The students offer all the standard, that is obvious, answers. He takes his chances with the tiger, he climbs down the cliff, he jumps into the sea, he distracts the tiger, all to which the master shakes his head. Negative.
“He is hanging on a ledge by his fingertips,” the master says. “He looks next to him where a vine is growing out of the rock. On the vine is a strawberry. He picks the strawberry and he eats it.” End of story.
I told this story for years before I understood it myself. At first hearing, it seemed to be about living radically in the present, but that seemed too obvious, and not satisfying to me.
One day I was telling this story and someone in the group interrupted with, “what the heck does that mean!?” I couldn’t answer. After having told the story myself dozens of times, I could not articulate clearly what it meant to me.
I knew the story was powerful for me. I knew it the first time I heard it. I knew it meant something large, but I couldn’t say what it was. The story moved deep inside me and there it lurked for years without definition. Now I wanted it out, I thought about it for weeks, I waited, I wrote about it, and it came.
I will now violate a principle taught to me a long time ago about explaining stories. You can say too much, especially about great stories. The world’s great stories are big enough for people to enter and find their own way around, but I am going to identify some of the ideas that moved me through this story.
Firstly, we are not likely to answer the master’s question because we are inhibited by our own thinking. We have been set up to think about the tiger, the cliff, the sea, etc., but not about vines growing out of the side of the cliff, and surely not about strawberries. We are thinking about the tiger and the sea. There are other possibilities.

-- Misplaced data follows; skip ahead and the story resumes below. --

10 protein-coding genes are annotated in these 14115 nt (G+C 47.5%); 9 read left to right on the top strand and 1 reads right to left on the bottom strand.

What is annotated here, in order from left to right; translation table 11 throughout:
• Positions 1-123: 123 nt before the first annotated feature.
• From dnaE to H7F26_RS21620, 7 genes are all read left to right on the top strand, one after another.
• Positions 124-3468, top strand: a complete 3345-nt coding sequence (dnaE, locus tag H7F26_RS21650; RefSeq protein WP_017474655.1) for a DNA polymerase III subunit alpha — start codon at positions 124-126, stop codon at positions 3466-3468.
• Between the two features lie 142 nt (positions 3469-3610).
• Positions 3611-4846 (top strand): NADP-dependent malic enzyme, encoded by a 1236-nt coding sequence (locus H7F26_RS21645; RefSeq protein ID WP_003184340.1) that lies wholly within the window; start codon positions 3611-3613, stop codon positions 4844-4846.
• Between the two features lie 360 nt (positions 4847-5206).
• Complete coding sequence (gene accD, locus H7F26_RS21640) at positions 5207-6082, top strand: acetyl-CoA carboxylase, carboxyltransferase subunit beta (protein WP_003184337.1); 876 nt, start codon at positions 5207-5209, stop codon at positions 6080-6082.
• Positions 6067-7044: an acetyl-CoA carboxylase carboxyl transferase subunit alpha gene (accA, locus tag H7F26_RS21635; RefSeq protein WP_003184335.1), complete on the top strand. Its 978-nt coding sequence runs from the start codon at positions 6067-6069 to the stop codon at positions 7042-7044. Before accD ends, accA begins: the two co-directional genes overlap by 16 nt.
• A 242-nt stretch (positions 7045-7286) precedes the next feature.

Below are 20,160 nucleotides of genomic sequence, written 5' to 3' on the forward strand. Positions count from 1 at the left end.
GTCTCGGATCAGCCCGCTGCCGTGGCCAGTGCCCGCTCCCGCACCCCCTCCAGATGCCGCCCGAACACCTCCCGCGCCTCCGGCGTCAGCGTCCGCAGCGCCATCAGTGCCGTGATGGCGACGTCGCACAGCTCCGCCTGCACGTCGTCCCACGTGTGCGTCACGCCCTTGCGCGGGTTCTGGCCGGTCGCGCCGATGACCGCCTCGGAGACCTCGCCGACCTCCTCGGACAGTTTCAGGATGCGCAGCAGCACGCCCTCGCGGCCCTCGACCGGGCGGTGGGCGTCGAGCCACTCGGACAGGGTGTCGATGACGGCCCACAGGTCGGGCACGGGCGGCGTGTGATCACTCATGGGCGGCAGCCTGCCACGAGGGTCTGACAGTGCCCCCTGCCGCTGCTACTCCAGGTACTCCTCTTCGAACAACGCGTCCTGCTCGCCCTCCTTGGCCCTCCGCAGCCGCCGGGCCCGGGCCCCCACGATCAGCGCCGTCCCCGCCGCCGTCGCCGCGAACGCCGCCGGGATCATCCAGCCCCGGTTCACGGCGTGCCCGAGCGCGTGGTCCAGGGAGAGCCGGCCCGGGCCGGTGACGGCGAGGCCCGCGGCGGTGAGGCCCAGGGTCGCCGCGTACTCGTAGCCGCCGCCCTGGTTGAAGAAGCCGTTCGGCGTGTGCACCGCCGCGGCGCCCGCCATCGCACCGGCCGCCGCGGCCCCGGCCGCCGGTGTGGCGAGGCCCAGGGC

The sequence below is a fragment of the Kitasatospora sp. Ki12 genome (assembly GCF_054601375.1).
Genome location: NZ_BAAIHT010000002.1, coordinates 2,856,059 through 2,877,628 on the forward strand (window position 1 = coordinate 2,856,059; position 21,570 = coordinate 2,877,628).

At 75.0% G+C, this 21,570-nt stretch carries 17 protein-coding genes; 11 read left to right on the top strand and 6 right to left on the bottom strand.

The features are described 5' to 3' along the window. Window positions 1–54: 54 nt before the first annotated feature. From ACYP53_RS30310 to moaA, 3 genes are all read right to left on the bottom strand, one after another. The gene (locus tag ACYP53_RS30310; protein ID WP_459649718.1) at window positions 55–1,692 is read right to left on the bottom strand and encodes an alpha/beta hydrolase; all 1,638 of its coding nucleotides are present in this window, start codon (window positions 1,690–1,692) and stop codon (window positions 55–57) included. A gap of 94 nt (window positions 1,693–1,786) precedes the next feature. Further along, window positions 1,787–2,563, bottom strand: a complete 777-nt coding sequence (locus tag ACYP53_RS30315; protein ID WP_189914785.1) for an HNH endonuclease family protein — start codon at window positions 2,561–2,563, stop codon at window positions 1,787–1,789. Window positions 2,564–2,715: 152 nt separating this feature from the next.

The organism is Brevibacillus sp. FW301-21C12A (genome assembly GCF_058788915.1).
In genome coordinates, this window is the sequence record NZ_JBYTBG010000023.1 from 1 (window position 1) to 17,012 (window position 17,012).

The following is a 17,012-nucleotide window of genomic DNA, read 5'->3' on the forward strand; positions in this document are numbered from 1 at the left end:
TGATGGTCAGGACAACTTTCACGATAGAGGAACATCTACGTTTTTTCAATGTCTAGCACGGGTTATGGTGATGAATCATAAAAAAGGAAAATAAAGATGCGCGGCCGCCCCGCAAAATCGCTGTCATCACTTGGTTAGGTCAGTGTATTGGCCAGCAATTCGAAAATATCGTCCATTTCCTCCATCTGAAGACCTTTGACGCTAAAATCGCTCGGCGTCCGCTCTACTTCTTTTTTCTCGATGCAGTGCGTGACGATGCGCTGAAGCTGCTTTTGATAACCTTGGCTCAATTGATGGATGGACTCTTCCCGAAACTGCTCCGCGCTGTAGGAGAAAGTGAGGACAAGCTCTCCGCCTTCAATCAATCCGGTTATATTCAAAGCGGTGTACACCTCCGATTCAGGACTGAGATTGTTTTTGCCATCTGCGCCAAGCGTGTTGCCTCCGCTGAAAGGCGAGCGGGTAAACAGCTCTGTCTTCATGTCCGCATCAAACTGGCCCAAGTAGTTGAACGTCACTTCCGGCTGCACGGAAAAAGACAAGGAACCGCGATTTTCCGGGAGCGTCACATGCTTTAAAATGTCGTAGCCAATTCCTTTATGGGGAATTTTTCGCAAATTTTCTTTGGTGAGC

Secondly, what the master suggests is not an answer at all, not in the way we are accustomed to thinking about answers anyway, but it is a response. Responses are different from answers. Could it have been another response? It could have been. The problem, of course, in some sense still exists: the tiger above, the sea below. Or does it? Perhaps the problem has been transformed by a response. What the master offers is a response.
There may be no answer. Or: the answer may be so elusive and difficult that we cannot locate it just then. How difficult it is to be moved away from answers and given to responses, how hard to be stripped of solutions and given to strategies, to be led away from arrivals and onto journeys, from “supposed to be” to “what is,” from linear to lateral, from being there to getting there, from goals to process, from answers to darn good responses.
Find your response, the story taught me. Make it a good one. Think differently than you are accustomed to thinking. Make your response informed and careful. It may be exceedingly lateral, that is, not obvious, like learning something new, growing beyond your complacency, something unexpected and challenging. Whatever it is, it is a sacred gift back to the world. And so individual.
Your response may be political, it may be entirely personal, the push beyond the present limits of your self where you used to feel right but no longer. You do not have to do everything, said the master (Rabbi Tarfon, Pirkei Avot 2:16), you only have to do something. A darn good something: your holy response.
Changing the world, one person at a time. When it feels right, good, you just have to move your feet and grow. I understood this from a story about strawberries, from the crucible of life, from the experience with my friend, from a terrible death and its aftermath of grief and recovery, from the poetry of existence–nothing loftier than the stories of our own lives.